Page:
Measuring Postinjury Depression among Male and Female Competitive Athletes

in Journal of Sport and Exercise Psychology
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  • 1 University of North Carolina at Greensboro
  • 2 National Cancer Institute
  • 3 California University of Pennsylvania
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Depression is common among athletes following sport injury, yet few studies have explored the severity of postinjury depression. Among those studies, only one examined gender differences although women in the general population are more likely than men to experience depression. No research to date has used interviews to assess depression despite their standard use among mental health professionals. In a quasi-experimental design, we used a self-report checklist and a clinical interview to compare depression among male and female athletes at 1 week, 1 month, and 3 months postinjury. Results revealed significant effects of group (injured vs. control) and time (since injury), and these effects were different for the two depression measures. We also explored the sensitivity and specificity of the user-rated checklist in identifying severely depressed athletes compared with the interview. Findings underscore the importance of multimodal approaches and clinical judgment when evaluating athletes' postinjury depression symptoms.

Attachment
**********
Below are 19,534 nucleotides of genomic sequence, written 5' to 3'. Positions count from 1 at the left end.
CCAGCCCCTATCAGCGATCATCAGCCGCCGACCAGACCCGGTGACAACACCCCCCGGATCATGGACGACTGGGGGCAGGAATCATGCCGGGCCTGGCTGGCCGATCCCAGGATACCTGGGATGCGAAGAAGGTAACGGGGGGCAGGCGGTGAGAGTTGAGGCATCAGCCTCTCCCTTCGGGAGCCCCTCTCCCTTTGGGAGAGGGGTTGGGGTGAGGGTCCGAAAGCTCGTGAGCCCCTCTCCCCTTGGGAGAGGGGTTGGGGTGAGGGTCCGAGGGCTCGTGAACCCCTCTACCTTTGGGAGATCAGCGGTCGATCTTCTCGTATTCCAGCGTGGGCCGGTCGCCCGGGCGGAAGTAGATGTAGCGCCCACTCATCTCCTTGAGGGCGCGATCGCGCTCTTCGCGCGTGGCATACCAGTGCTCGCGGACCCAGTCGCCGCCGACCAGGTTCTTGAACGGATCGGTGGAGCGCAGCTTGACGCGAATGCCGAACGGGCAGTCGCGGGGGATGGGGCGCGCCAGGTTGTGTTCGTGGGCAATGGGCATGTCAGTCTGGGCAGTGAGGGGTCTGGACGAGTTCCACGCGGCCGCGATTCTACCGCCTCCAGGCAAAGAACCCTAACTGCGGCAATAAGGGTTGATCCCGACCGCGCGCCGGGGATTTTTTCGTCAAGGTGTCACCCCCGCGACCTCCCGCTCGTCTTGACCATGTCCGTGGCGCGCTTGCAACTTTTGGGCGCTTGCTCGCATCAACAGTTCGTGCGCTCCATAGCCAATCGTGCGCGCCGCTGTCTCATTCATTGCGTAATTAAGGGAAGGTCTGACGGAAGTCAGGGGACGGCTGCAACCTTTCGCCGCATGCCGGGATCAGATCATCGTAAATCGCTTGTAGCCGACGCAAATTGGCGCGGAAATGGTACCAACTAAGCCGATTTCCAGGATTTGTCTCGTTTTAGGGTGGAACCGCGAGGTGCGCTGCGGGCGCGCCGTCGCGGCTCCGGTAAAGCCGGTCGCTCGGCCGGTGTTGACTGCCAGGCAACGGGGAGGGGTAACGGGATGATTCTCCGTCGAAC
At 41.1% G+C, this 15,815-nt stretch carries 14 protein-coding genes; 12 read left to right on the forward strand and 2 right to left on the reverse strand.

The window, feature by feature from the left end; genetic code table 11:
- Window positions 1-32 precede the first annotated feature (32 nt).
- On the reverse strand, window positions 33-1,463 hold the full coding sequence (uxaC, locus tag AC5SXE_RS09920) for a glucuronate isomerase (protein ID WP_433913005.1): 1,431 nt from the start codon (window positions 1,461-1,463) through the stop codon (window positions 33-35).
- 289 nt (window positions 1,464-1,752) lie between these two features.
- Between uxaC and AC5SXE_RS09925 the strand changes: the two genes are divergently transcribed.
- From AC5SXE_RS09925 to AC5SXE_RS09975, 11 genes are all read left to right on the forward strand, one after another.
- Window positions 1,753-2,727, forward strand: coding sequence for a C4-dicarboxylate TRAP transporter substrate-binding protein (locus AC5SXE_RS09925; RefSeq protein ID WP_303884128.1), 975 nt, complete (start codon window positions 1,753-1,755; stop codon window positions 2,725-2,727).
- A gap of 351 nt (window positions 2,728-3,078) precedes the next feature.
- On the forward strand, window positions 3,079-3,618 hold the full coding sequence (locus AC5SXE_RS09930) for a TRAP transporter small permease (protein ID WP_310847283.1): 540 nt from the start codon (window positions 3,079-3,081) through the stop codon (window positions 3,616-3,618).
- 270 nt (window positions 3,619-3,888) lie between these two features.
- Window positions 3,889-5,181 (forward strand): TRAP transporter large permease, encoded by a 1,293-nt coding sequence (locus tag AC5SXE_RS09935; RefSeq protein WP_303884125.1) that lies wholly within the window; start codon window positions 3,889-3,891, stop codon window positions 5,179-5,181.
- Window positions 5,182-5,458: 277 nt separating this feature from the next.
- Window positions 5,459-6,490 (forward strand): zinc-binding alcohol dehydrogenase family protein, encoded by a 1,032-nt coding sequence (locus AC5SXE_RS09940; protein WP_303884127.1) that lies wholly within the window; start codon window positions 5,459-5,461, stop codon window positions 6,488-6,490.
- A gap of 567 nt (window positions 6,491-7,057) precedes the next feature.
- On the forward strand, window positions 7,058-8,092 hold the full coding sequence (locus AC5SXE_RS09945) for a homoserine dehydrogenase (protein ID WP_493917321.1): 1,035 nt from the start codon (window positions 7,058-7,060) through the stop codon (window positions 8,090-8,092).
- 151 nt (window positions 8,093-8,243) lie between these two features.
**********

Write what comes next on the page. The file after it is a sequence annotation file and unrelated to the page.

Appaneal is with the Department of Exercise and Sport Science, and Levine is with the Department of Public Health Education, the University of North Carolina at Greensboro, Greensboro NC; Perna is with the Behavioral Research Program, Health Promotion Research Branch, National Cancer Institute, Bethesda, MD; and Roh is with the Department of Health Science and Sport Studies, California University of Pennsylvania, California PA.